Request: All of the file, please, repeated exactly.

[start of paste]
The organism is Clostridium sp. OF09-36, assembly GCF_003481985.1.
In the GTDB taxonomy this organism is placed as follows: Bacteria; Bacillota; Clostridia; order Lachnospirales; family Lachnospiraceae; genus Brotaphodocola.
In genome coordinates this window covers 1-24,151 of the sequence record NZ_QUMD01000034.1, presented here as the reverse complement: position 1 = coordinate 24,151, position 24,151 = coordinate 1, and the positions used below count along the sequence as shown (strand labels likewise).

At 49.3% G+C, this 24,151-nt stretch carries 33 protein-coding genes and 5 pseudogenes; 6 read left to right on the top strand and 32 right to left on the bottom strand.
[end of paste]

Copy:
The organism is Clostridium sp. OF09-36, assembly GCF_003481985.1.
In the GTDB taxonomy this organism is placed as follows: Bacteria; Bacillota; Clostridia; order Lachnospirales; family Lachnospiraceae; genus Brotaphodocola.
In genome coordinates this window covers 1-24,151 of the sequence record NZ_QUMD01000034.1, presented here as the reverse complement: position 1 = coordinate 24,151, position 24,151 = coordinate 1, and the positions used below count along the sequence as shown (strand labels likewise).

At 49.3% G+C, this 24,151-nt stretch carries 33 protein-coding genes and 5 pseudogenes; 6 read left to right on the top strand and 32 right to left on the bottom strand.